This article's salacious headline might smack of exaggeration -- but believe it or not, it's true.
How it happened
Picture it: New Jersey, 1995. Though not yet a Fool employee, I was an avid reader of the Fool's online site -- perhaps like you. The Fool's founding brothers, David and Tom Gardner, were occasionally recommending stocks, and one of their recommendations was an online service provider called America Online.
I was still quite new to investing, and I didn't know enough to do much of my own research. But at least I had one thing going for me: I was an AOL customer. I used the service every day, and I liked what I saw of its user-friendliness, usefulness, and potential. So I bought. I snapped up $3,000 worth of shares and hung on.
Over the following years, the stock would go up and down, sometimes significantly, but I kept holding on. Overall, it mainly went up, and it split and split. I remember checking my portfolio regularly -- several times a day! -- to see how rich I was becoming. Near the stock's peak, I was in possession of a 70-bagger! My $3,000 investment had become worth $210,000. If it doubled in value only two more times, I'd be (almost) a millionaire! All from a measly $3,000 investment.
Did I sell shares along the ride up? No. Did I sell at least some near the top, when my mom told me to? Nope. (That strange thudding sound you hear is me kicking myself.) I kept holding on. AOL merged with Time Warner in 2001, and ever since then, the stock has struggled. I remember when the shares were priced in the $70s, but it's a fuzzy memory. They've been below $20 for around four years now. I did sell a big chunk of my shares -- in the teens -- when I needed money for a down payment on my house. And I finally got smart and sold a few shares to diversify into some other stocks, instead of holding such a big portion of my net worth in a company in which I no longer had the most faith.
I still hold some shares, though, and despite my inclination to curse my stupidity for not selling earlier, I'm still sitting on a handsome profit, even at current levels. My cost basis is ridiculously low, and this has still been one of my best investments ever. I really shouldn't complain.
How you can do it
If any of this story appeals to you, know that you have a chance to make it yours -- perhaps with an even happier ending -- if you make a few decisions differently:
- First, pay attention to products and services you know, use, and love -- especially if you see more and more people using them. There may be great stocks behind them. Plenty of well-known companies have done phenomenally well over the past decade or two.
Do you use Yahoo!
(NASDAQ:YHOO)for email and shopping? Do you fill your car up at your local ExxonMobil (NYSE:XOM)station regularly, shop for groceries at Safeway (NYSE:SWY), and bank with Wachovia (NYSE:WB)? Yahoo! shares have gained nearly 4,500% in the past decade (or 46% annually), despite that big stock-market hiccup a few years ago. Over the past 20 years, ExxonMobil stock has gained some 15% per year, on average, trouncing most mutual funds, while Safeway has earned 11% over those same 20 years, and Wachovia has achieved that feat over the past 15 years. These companies have performed rather well, right under our noses.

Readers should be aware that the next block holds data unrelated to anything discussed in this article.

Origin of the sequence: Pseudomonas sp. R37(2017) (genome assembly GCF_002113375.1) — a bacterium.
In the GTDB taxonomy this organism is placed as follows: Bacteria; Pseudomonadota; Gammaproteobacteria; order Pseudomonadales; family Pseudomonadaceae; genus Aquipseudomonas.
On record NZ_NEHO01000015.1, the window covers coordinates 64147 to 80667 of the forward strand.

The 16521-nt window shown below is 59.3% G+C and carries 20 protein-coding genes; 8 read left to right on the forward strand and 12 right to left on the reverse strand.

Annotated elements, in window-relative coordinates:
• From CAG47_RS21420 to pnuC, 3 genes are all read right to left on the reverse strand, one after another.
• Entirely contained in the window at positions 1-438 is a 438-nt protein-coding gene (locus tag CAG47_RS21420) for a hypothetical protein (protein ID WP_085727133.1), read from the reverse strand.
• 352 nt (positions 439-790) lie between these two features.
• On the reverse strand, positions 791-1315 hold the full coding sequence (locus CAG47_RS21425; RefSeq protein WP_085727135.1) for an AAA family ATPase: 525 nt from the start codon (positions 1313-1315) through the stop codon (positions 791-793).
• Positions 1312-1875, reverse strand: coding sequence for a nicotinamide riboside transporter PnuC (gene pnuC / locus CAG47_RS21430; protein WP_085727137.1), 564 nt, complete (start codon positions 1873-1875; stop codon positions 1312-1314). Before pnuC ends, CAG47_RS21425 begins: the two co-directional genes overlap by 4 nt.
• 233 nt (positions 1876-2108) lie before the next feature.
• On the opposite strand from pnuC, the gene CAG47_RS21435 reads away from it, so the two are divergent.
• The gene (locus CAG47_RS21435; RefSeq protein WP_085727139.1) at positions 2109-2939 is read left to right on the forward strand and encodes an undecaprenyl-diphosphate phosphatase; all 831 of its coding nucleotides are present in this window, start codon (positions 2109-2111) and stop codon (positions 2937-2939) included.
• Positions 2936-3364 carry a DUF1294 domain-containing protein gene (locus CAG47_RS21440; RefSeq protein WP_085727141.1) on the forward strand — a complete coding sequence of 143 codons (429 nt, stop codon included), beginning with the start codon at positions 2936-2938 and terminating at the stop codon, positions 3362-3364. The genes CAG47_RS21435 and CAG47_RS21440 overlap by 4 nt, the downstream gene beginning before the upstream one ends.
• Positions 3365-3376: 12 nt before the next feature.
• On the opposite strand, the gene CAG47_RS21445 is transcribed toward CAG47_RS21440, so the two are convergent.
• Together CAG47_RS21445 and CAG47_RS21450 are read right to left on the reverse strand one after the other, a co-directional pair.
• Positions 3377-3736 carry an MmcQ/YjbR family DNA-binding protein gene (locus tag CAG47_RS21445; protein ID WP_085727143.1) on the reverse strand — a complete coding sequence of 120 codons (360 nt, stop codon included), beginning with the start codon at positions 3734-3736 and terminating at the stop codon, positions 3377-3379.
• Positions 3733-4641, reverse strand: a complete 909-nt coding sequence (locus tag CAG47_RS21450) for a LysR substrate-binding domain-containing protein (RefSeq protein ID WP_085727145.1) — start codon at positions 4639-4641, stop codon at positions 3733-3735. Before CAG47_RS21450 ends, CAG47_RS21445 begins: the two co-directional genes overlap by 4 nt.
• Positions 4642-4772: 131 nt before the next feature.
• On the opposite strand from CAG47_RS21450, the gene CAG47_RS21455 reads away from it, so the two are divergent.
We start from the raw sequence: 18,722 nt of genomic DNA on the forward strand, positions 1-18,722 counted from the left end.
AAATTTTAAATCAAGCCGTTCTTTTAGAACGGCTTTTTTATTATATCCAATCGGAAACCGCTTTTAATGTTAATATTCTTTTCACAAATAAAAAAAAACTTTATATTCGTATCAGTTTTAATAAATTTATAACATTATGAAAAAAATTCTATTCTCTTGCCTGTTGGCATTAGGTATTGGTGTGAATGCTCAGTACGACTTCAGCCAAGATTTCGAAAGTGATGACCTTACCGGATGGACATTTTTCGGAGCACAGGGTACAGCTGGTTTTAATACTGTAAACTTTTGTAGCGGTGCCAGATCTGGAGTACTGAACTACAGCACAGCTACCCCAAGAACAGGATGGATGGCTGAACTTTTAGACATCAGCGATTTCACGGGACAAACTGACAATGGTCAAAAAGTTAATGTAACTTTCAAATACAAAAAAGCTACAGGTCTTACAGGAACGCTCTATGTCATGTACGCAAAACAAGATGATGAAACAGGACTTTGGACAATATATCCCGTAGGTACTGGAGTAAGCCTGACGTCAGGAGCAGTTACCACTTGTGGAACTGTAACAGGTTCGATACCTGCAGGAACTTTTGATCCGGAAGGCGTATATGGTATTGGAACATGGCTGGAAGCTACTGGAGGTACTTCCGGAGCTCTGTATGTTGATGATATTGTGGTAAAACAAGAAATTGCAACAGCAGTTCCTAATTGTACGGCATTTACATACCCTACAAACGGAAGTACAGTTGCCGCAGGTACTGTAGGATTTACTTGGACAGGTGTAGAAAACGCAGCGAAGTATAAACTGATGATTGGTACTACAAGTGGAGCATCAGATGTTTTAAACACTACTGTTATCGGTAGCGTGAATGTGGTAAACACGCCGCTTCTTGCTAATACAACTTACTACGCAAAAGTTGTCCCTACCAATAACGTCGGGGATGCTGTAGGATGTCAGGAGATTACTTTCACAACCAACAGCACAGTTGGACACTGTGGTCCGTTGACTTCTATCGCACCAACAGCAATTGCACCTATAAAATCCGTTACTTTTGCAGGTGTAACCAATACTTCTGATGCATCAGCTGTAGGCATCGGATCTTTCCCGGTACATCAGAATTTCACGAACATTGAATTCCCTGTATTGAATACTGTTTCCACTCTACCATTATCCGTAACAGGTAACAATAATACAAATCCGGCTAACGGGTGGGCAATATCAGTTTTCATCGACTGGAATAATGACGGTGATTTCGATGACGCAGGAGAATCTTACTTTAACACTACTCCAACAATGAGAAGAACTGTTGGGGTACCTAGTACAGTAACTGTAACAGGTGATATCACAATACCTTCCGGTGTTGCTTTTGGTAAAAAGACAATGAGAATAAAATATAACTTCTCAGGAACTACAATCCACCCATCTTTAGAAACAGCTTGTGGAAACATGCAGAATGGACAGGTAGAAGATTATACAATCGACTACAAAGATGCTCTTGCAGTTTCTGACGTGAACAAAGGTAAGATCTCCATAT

- Along those same lines, be wary of what you don't understand. If you don't understand a business, you probably won't be able to understand when business is going badly.
- If you buy into a company hoping that it will be a multibagger for you, buy to hold. As long as you have faith in the company's future, it's often best to just hang on, despite inevitable hiccups. If you still have long-term confidence, don't let some naysayers in the media get you out of a stock because of short-term concerns. Consider Merck
(NYSE:MRK)and Washington Post (NYSE:WPO). Both stocks have earned incredible returns for early investors, and many still have high expectations for the companies' future performance, but both stocks have been flat or worse for the past few years.
This isn't to say that these companies are necessarily great buys going forward, but their histories demonstrate that as long as you get in early and hold on, the market can work wonders for you. Stocks are dynamic, and you're likely to lose more money trying to time them than you are just sitting tight, as long as you've picked solid winners.
Do consider selling at least some of your shares if they rise to levels you can't justify. That was my main mistake -- irrationally and greedily hoping to get even richer. If a stock is trading for more than you know in your heart that it's worth, and you still hang on, you're no longer investing -- you're speculating, at great risk.
- Finally, consider checking out the stocks that David and Tom Gardner are recommending now. Their Motley Fool Stock Advisor newsletter service, launched in April 2002, offers two picks (and two investing styles) each month. On average, their recommendations are up 60%, vs. 20% for like amounts invested in the S&P 500.
They have a few losers, of course, but these two picks show just how fast your money can grow. You can try Stock Advisor for free -- and you'll have full access to past recommendations.
Here's to big profits in your future!
This article was originally published on Feb. 2, 2006. It has been updated.
Selena Maranjian owns shares of Time Warner and Washington Post. Time Warner is a Stock Advisor recommendation. Merck is an Income Investor recommendation. The Motley Fool isFools writing for Fools.